At eight years old, kids are usually thinking about what mom is making for dinner and how long they can get away with playing video games. 

Fazineh Keita's reality was much different growing up during the civil war in Sierra Leone.

Now living in Vancouver, Keita is reflecting on his past while trying to change the future for children in his native land. 

His charity, Innocence Lost Foundation, aims to help provide resources and rehabilitation services to former child soldiers and give kids a chance to be kids.

"What we want is to not only rehabilitate child soldiers or people who grew up as child soldiers, but we want to give them skills-training and therapy," said Keita.

"Our first project is a community centre ... We want to find a way to bring healing and bring these people back to society in a better way."

Life changing instant

Keita was eight when he was forced to become a child soldier during the decade long civil war that ravaged the country.

While staying with his uncle in the diamond-rich town of Tongo, Sierra Leone, rebels raided their home, forcing Keita to join their army of child soldiers.

An "indoctrination process" fed the children a philosophy that condemned their ancestors for not protecting the land and blamed subsequent generations for the famine and poverty facing the country.

"As a kid, it's easy to fall for that without realizing they're also exploiting us because they just want the diamonds," said Keita.

"After that indoctrination process they teach us how to clean an AK-47, dismantle it, put it back together and how to shoot it. That's about it. The rest they expect you to learn as you go."

During a raid on a nearby town, Keita grabbed a school uniform from one of the houses, while the others collected as much loot as they could carry in what they called "Operation Pay Yourself."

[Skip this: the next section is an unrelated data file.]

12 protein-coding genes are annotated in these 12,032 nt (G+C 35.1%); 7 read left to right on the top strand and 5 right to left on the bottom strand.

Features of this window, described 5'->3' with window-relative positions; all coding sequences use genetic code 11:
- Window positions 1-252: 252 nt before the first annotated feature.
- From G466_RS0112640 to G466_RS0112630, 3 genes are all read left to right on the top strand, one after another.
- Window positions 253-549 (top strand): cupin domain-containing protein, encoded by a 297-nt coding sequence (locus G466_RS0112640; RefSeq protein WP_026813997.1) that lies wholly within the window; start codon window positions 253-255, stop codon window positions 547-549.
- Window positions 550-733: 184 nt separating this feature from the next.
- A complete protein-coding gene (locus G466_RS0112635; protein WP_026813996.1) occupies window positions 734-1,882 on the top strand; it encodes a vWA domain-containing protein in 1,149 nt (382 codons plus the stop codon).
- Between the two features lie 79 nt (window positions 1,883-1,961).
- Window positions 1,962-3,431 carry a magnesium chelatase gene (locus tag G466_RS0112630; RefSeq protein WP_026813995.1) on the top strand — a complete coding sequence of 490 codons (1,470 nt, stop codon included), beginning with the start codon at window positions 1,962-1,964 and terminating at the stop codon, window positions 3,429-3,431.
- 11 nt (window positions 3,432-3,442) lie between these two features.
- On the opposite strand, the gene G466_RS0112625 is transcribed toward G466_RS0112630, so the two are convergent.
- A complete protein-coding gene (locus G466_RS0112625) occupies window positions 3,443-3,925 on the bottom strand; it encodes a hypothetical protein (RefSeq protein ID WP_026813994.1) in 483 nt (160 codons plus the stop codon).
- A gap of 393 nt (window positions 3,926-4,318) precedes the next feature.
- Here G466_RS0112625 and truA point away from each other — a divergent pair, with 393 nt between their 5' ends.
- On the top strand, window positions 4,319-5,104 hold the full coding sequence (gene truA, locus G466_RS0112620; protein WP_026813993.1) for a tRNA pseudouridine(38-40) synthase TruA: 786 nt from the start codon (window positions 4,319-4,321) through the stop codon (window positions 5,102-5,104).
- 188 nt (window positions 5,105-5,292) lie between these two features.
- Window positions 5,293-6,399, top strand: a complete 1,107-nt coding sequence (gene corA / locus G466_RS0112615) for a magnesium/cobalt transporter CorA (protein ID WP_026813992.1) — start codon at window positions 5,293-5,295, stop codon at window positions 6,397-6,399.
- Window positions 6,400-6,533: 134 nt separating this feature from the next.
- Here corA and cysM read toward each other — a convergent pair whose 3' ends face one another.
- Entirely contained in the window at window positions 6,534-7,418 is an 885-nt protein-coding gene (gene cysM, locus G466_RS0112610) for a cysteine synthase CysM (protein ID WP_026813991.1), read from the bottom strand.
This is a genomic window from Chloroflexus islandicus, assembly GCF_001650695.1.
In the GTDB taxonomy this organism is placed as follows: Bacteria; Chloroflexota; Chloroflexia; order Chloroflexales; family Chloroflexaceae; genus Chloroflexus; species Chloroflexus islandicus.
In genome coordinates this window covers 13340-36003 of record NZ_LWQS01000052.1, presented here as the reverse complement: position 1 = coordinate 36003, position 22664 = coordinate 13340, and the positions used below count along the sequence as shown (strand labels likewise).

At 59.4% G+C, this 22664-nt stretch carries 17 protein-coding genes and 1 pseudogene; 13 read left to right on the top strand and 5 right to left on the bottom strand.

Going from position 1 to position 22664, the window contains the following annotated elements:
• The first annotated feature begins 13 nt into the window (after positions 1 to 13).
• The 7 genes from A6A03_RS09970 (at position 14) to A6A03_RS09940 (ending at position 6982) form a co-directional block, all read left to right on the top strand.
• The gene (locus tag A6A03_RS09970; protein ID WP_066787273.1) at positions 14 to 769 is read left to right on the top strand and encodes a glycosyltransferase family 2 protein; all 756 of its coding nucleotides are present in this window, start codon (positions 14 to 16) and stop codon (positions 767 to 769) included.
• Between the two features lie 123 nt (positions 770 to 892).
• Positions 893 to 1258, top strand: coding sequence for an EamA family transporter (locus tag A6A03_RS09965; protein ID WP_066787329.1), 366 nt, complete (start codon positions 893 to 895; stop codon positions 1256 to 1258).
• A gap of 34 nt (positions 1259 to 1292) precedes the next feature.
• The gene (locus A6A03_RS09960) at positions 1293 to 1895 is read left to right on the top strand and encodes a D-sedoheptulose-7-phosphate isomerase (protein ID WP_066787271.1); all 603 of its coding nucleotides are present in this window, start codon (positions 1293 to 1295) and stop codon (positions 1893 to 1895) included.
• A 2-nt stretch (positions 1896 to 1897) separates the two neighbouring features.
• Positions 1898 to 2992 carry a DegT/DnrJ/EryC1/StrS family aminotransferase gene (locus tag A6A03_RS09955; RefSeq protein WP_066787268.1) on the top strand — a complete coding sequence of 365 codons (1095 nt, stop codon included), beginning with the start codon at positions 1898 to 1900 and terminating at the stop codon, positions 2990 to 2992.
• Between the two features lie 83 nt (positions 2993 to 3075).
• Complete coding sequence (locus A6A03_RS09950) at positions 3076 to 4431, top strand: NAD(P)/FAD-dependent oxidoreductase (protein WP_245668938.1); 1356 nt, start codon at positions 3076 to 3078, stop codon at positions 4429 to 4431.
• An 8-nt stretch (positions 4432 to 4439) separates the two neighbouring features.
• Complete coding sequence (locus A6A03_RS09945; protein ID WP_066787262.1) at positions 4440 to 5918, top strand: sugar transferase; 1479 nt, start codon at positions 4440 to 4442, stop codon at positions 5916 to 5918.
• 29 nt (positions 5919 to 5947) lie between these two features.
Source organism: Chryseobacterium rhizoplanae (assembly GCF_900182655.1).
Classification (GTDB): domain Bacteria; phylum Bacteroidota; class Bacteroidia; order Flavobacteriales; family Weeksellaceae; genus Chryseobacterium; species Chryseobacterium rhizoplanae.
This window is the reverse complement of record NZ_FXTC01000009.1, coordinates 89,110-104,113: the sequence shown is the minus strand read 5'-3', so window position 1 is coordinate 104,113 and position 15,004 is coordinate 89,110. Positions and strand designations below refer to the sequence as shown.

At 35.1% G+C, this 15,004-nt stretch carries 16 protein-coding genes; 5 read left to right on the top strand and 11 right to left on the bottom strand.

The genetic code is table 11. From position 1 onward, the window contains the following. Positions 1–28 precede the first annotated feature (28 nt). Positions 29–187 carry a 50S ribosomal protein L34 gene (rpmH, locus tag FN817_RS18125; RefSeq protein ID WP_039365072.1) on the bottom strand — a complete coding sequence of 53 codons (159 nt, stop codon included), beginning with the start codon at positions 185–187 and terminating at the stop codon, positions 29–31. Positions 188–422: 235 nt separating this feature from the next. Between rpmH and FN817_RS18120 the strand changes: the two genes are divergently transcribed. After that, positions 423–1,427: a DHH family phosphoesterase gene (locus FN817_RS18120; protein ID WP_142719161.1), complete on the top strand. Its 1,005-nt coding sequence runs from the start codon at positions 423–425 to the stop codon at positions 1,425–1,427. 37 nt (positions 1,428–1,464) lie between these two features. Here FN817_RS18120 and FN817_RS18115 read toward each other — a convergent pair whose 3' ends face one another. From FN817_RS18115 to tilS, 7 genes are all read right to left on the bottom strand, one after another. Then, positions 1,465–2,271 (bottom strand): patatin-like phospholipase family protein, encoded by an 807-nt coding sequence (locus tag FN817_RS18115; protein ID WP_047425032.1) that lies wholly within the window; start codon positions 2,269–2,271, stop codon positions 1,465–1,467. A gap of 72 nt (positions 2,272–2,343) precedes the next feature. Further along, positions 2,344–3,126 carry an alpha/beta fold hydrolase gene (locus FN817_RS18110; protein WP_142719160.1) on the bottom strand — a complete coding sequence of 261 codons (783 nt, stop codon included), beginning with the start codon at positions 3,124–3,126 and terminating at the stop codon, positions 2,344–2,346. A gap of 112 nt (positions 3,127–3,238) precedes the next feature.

He ran.

"When I ran, I changed from my saggy military pants and put on the school uniform and went to a military checkpoint."

He was able to make it back to Tongo, where he briefly joined the government's forces in order to survive in his uncle's absence.

When Keita's uncle returned, he was able to go back to school.

"After the war ended, with all the trauma I didn't know what to do. I remember one day I was walking around the street and there was so much destruction, all the houses burnt down … I didn't want to be part of that. I just wanted to get out," said Keita and he did.

Facing his childhood

He says he owes a lot of his recovery to his time at the Vancouver Film School, where an exercise helped him face his past after years of nightmares.

The students were seated across from an empty chair and told to put anyone they wanted in that space. Keita chose to put his eight-year-old self on the chair.

"It was like I'm facing this kid for the very first time and seeing the situation he was in, the things he had to do, a war he didn't start. That's the very first time I started forgiving myself, because I usually never even wanted to think about it," he said.

"After that process, I started accepting myself a little bit and now I am here."

The Innocence Lost Foundation will be raising funds for the community centre in Kabala, Sierra Leone with a benefit concert and silent auction this weekend.

The event, Trading a Gun for a Guitar, will be held at St. James Community Square at 6 p.m. PT, Sunday, Oct. 23.

With files from the CBC's On The Coast.


To hear the full interview listen to audio labelled Child soldier survivor creates foundation for change in Sierra Leone